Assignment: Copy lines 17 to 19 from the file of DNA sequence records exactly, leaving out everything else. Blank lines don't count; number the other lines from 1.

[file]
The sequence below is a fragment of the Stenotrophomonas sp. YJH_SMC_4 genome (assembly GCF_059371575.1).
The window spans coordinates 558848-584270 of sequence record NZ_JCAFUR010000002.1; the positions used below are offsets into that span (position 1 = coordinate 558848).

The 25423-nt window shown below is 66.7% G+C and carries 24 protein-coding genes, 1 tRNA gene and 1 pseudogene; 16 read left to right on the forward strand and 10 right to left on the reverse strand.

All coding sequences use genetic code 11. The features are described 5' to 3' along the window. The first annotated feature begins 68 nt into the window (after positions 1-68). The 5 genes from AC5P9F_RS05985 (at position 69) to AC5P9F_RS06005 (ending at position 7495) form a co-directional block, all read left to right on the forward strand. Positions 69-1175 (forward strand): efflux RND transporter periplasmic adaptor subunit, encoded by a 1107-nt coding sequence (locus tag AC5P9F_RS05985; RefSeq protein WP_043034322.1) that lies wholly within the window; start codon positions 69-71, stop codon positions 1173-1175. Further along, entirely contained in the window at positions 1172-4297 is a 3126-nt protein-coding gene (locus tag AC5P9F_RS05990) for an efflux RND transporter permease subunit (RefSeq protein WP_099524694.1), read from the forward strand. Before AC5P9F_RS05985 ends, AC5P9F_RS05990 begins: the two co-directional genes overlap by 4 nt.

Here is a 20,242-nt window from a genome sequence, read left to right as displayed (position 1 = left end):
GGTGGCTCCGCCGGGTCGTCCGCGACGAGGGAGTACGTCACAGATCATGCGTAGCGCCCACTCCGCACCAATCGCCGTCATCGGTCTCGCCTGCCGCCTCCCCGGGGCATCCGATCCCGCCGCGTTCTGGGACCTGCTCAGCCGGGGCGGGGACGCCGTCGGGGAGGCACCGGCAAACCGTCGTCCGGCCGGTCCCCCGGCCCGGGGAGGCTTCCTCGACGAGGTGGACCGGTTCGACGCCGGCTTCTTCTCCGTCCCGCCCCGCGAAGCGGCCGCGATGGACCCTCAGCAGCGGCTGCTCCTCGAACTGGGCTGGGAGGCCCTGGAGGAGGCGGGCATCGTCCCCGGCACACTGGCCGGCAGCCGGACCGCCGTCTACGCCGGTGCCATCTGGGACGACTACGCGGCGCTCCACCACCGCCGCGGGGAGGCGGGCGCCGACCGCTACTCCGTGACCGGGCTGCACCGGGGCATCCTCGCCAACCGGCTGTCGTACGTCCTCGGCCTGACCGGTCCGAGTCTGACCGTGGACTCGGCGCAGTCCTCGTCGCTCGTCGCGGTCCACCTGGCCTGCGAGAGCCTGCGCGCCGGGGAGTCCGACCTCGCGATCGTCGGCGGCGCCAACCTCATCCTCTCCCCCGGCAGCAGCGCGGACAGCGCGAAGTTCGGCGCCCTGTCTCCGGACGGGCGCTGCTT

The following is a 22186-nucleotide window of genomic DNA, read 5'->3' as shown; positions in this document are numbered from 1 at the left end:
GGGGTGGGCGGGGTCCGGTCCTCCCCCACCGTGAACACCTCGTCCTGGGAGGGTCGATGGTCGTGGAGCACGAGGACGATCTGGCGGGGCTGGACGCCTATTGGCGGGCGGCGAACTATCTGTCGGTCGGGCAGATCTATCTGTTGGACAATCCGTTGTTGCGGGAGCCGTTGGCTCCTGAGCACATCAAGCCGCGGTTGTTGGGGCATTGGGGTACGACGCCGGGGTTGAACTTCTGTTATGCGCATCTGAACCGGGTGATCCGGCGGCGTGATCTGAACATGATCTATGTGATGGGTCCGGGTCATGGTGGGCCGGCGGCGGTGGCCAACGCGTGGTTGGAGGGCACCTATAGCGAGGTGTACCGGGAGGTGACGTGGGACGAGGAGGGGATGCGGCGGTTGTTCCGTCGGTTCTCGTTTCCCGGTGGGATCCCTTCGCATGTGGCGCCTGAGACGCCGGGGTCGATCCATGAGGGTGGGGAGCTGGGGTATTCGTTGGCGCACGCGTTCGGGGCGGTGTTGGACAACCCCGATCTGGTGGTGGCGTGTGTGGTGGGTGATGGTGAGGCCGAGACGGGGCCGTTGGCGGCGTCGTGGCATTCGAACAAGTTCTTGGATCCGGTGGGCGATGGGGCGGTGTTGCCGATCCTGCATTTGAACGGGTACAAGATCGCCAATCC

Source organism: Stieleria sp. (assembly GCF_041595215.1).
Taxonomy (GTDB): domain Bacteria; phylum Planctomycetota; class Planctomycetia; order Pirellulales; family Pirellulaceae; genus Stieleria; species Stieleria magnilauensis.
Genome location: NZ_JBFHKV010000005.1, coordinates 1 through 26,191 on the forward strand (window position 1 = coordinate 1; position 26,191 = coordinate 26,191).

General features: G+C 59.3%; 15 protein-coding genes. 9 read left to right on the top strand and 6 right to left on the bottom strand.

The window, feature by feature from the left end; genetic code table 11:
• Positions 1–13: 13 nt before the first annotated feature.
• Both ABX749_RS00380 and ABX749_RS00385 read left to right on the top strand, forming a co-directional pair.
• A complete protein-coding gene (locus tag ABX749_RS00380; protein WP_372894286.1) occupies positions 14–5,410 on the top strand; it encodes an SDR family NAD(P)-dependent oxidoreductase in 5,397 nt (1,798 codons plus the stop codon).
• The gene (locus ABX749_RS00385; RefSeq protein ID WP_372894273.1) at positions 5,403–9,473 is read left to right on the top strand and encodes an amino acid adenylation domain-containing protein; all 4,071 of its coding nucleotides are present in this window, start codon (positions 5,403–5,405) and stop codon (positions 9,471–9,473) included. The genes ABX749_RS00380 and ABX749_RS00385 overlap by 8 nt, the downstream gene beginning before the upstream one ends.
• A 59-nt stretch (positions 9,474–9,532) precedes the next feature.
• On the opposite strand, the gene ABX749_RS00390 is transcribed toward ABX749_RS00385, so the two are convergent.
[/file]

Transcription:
• The gene (locus ABX749_RS00385; RefSeq protein ID WP_372894273.1) at positions 5,403–9,473 is read left to right on the top strand and encodes an amino acid adenylation domain-containing protein; all 4,071 of its coding nucleotides are present in this window, start codon (positions 5,403–5,405) and stop codon (positions 9,471–9,473) included. The genes ABX749_RS00380 and ABX749_RS00385 overlap by 8 nt, the downstream gene beginning before the upstream one ends.
• A 59-nt stretch (positions 9,474–9,532) precedes the next feature.
• On the opposite strand, the gene ABX749_RS00390 is transcribed toward ABX749_RS00385, so the two are convergent.